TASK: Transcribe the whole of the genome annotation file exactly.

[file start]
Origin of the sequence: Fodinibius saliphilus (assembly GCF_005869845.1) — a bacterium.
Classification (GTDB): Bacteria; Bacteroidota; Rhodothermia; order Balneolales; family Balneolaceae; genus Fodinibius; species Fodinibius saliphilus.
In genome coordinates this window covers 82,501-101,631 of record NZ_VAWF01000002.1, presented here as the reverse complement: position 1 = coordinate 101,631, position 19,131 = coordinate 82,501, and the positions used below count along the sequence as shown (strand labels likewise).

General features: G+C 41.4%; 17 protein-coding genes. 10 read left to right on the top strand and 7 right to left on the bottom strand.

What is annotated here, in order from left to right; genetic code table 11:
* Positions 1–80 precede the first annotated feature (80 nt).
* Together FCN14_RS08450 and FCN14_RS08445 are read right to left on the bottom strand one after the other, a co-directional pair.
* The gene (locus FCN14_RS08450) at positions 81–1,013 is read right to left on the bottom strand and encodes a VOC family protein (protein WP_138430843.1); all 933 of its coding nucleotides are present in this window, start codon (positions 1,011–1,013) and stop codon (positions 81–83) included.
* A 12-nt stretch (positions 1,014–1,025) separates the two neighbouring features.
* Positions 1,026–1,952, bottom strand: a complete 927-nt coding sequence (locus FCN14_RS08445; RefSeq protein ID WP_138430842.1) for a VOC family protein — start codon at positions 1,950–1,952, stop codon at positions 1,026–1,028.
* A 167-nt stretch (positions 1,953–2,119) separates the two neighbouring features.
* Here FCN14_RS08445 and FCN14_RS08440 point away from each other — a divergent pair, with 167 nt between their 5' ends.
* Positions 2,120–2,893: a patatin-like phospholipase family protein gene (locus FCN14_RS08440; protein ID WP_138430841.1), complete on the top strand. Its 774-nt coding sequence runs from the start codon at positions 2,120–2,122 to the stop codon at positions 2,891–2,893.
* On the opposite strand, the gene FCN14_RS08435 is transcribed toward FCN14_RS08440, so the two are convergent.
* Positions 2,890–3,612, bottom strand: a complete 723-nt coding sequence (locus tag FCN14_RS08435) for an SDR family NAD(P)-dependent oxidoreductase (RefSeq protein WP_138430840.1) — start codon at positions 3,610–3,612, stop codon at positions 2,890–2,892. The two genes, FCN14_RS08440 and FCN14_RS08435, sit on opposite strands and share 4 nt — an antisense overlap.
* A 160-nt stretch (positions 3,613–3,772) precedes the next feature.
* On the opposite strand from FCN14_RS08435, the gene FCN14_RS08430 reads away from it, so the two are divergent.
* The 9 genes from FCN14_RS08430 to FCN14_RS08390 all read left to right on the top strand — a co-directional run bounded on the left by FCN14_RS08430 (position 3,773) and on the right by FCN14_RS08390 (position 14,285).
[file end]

Origin of the sequence: Fodinibius saliphilus (assembly GCF_005869845.1) — a bacterium.
Classification (GTDB): Bacteria; Bacteroidota; Rhodothermia; order Balneolales; family Balneolaceae; genus Fodinibius; species Fodinibius saliphilus.
In genome coordinates this window covers 82,501-101,631 of record NZ_VAWF01000002.1, presented here as the reverse complement: position 1 = coordinate 101,631, position 19,131 = coordinate 82,501, and the positions used below count along the sequence as shown (strand labels likewise).

General features: G+C 41.4%; 17 protein-coding genes. 10 read left to right on the top strand and 7 right to left on the bottom strand.

What is annotated here, in order from left to right; genetic code table 11:
* Positions 1–80 precede the first annotated feature (80 nt).
* Together FCN14_RS08450 and FCN14_RS08445 are read right to left on the bottom strand one after the other, a co-directional pair.
* The gene (locus FCN14_RS08450) at positions 81–1,013 is read right to left on the bottom strand and encodes a VOC family protein (protein WP_138430843.1); all 933 of its coding nucleotides are present in this window, start codon (positions 1,011–1,013) and stop codon (positions 81–83) included.
* A 12-nt stretch (positions 1,014–1,025) separates the two neighbouring features.
* Positions 1,026–1,952, bottom strand: a complete 927-nt coding sequence (locus FCN14_RS08445; RefSeq protein ID WP_138430842.1) for a VOC family protein — start codon at positions 1,950–1,952, stop codon at positions 1,026–1,028.
* A 167-nt stretch (positions 1,953–2,119) separates the two neighbouring features.
* Here FCN14_RS08445 and FCN14_RS08440 point away from each other — a divergent pair, with 167 nt between their 5' ends.
* Positions 2,120–2,893: a patatin-like phospholipase family protein gene (locus FCN14_RS08440; protein ID WP_138430841.1), complete on the top strand. Its 774-nt coding sequence runs from the start codon at positions 2,120–2,122 to the stop codon at positions 2,891–2,893.
* On the opposite strand, the gene FCN14_RS08435 is transcribed toward FCN14_RS08440, so the two are convergent.
* Positions 2,890–3,612, bottom strand: a complete 723-nt coding sequence (locus tag FCN14_RS08435) for an SDR family NAD(P)-dependent oxidoreductase (RefSeq protein WP_138430840.1) — start codon at positions 3,610–3,612, stop codon at positions 2,890–2,892. The two genes, FCN14_RS08440 and FCN14_RS08435, sit on opposite strands and share 4 nt — an antisense overlap.
* A 160-nt stretch (positions 3,613–3,772) precedes the next feature.
* On the opposite strand from FCN14_RS08435, the gene FCN14_RS08430 reads away from it, so the two are divergent.
* The 9 genes from FCN14_RS08430 to FCN14_RS08390 all read left to right on the top strand — a co-directional run bounded on the left by FCN14_RS08430 (position 3,773) and on the right by FCN14_RS08390 (position 14,285).